Wednesday, December 4, 2013
Source Code (review)
Thrillers are so popular now that it seems we get a new one every week. I've already reviewed Now You See Me and Trance, both movies from this year which are vaguely entertaining in an I Have No Idea What's Actually Going On kind of way. The problem with these is that quite often they're not given enough detail, or their plots are too focused on the big twist, so that the excitement of the first time completely disappears on subsequent screenings. These are the movies that will get audiences into the theater but disappear after their home video release, satisfying big production companies but ultimately fading into history. So I think it's safe to say that my expectations were pretty low for Source Code, a two-year-old sci-fi thriller that flew completely under my radar until recently. While there's one giant flaw in the film which will keep it in relative obscurity, I was pleasantly surprised with everything else.
If you're the kind of person who's bothered by inaccurate technical jargon or poorly explained plot mechanics then you may want to turn back now, because the Source Code project which gives this film its title has nothing to do with source code and doesn't really make a whole lot of sense to boot. The idea is that when somebody dies, they retain the last eight minutes of their memory for a short period of time, and the Source Code allows a user to enter into a virtual reality version of those eight minutes until the person deteriorates from mostly dead to all dead. The police use this to find a man who bombed a train by entering the residual memory of one of the victims, and honestly if you can accept that sort of sci-fi nonsense you should probably just go watch this movie as soon as possible because it's (almost) only uphill from there.
So Jake Gyllenhaal is the one chosen for the program because he's drift compatible or something equally silly and unexplained, and he enters the Source Code from this remote, isolated pod thing. As strange as it may seem, this pod is actually one of the coolest parts of the movie. It's shot from incredibly restrictive angles with very dim lighting so that you can't really see anything beyond Gyllenhaal's face, and this claustrophobia adds an ominous and mysterious quality to his job from the very beginning where lesser movies would use unnecessarily confusing dialogue or scenes that won't make sense until the denouement. As Gyllenhaal builds his proficiency with the system, the camera progressively pulls back more and more to show the strange place in which he's contained, until the big reveal at the end which in a strange turn of fate I really don't want to ruin.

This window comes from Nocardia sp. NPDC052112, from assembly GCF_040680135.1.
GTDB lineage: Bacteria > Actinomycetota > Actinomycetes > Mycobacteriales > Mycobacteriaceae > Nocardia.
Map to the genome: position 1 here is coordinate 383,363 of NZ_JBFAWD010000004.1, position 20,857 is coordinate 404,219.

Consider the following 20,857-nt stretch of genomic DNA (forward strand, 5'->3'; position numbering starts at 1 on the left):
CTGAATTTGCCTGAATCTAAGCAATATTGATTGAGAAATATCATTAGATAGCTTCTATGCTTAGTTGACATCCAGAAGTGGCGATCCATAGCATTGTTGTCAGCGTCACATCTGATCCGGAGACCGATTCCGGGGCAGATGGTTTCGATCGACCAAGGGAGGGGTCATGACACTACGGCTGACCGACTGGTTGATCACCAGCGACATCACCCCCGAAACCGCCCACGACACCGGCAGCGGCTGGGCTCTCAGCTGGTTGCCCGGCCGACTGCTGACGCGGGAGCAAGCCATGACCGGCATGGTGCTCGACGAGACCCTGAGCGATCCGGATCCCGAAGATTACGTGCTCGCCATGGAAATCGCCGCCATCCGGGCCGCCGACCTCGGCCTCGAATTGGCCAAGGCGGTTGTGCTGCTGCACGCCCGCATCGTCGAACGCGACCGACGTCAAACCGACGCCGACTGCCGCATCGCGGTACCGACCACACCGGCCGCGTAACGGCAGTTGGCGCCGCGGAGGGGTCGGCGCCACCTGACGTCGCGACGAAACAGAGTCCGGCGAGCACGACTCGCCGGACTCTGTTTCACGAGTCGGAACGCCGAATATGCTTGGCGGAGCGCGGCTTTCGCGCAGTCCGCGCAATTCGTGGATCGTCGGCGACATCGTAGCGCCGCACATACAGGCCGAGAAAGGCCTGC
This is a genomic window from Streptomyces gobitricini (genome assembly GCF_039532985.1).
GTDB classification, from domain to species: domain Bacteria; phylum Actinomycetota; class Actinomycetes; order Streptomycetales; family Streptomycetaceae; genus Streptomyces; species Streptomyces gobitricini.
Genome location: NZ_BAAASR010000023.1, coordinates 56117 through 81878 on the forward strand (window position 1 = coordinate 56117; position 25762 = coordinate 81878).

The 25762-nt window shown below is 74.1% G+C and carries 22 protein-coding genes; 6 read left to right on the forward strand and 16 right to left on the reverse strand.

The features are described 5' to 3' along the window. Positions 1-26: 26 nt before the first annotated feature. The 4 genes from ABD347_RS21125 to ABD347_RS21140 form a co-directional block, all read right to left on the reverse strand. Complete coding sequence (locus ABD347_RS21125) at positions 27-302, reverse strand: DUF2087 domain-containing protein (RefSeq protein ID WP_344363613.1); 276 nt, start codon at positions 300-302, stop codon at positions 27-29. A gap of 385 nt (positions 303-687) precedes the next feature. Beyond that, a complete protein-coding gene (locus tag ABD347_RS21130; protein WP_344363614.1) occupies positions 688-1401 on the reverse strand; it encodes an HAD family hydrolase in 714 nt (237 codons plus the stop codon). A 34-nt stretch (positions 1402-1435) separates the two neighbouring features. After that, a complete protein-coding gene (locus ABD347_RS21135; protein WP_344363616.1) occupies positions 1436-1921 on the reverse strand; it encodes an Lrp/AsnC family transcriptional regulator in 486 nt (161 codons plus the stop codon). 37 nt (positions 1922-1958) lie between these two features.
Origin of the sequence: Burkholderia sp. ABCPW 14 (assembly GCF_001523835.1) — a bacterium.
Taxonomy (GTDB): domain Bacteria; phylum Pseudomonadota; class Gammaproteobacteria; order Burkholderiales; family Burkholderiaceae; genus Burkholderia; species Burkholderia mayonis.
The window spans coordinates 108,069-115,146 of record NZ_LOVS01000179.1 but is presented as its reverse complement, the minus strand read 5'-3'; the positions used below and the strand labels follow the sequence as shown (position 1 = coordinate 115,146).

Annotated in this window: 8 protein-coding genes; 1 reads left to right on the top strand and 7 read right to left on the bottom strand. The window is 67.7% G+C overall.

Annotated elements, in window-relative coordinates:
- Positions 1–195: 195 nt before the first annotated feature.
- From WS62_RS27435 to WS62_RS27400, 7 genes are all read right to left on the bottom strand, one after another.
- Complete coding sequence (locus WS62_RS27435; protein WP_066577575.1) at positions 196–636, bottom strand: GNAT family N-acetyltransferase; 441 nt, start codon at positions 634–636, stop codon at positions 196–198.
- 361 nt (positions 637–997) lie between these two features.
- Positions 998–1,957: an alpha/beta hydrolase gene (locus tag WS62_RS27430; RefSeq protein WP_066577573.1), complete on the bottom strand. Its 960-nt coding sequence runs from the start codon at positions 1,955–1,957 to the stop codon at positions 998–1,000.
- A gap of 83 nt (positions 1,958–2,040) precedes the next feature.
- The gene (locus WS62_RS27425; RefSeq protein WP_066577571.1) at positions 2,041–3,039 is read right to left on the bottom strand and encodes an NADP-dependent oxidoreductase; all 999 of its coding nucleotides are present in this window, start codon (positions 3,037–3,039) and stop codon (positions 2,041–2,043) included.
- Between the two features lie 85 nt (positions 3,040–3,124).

This movie also runs into a similar issue that Groundhog Day dealt with previously: showing the exact same things happen multiple times so that you get a sense of the repetition without getting bored. Groundhog Day had Bill Murray's hilarious sense of comedy, and Source Code has the fantastic artistic direction and cinematography from its incredible crew. Duncan Jones, the man who brought us Moon two years before this, is sitting in the director's chair, and on top of this he's working with Don Burgess—the cinematographer behind great movies like Forrest Gump and Contact—and Paul Hirsch—the man who edited classics like the first two Star Wars films as well as modern films like Mission Impossible: Ghost Protocol. Gyllenhaal's performance is also incredibly dynamic, especially considering he's reacting to science fiction mumbo-jumbo that, all things told, doesn't really make much sense.
Unlike most movies in this Thriller-of-the-Week club, Source Code actually has some thematic density to it. The central question of the film (repeated twice by Gyllenhaal) is, "What would you do if you knew you only had a minute left to live?" This naturally arises with the structure of the plot (Gyllenhaal's virtual reality projection can live for only 8 minutes), but the movie doesn't just leave it at that and walk away hoping for the best. Source Code contemplates the value of love in both the romantic and familial sense while also staging ethical dilemmas contrasting the desires of the individual with the needs of the many. None of these are easy topics, and the film treats them with respect and shows how Gyllenhaal's character struggles to deal with them and mature as a human being.
But at the end, after there's this amazing, heartfelt moment reconciling Gyllenhaal's achievements in life with the inevitability of his death, the movie throws a curve ball with less than five minutes left left of the clock. This curve ball brings with it a happy ending to a movie which would have been rather bittersweet otherwise, but it also takes all this surprisingly rich thematic development it's achieved over the past hour and a half and throws it in the trash can. To be completely honest, I kind of enjoyed watching it happen, but once the credits began to roll I could feel the disappointment wash in like a tidal wave.
I distinctly remember a point in the film where I realized that if they wanted to end on a happy note they'd only have two options, both of which would be pretty terrible decisions. Then the movie takes a decidedly heart-wrenching turn, and against my better judgment I decided to hope for an authentic and sincere ending from this surprisingly good movie. Just when I begin to see light at the end of the tunnel, the movie throws in not one but both of the rule-breaking, tension-defying endings and tops it all off with some mushy rubbish about fate. Now don't get me wrong, this train wreck of an ending might cause me to turn Source Code off prematurely, but it doesn't change the fact that it was definitely one of the best thrillers I've seen recently.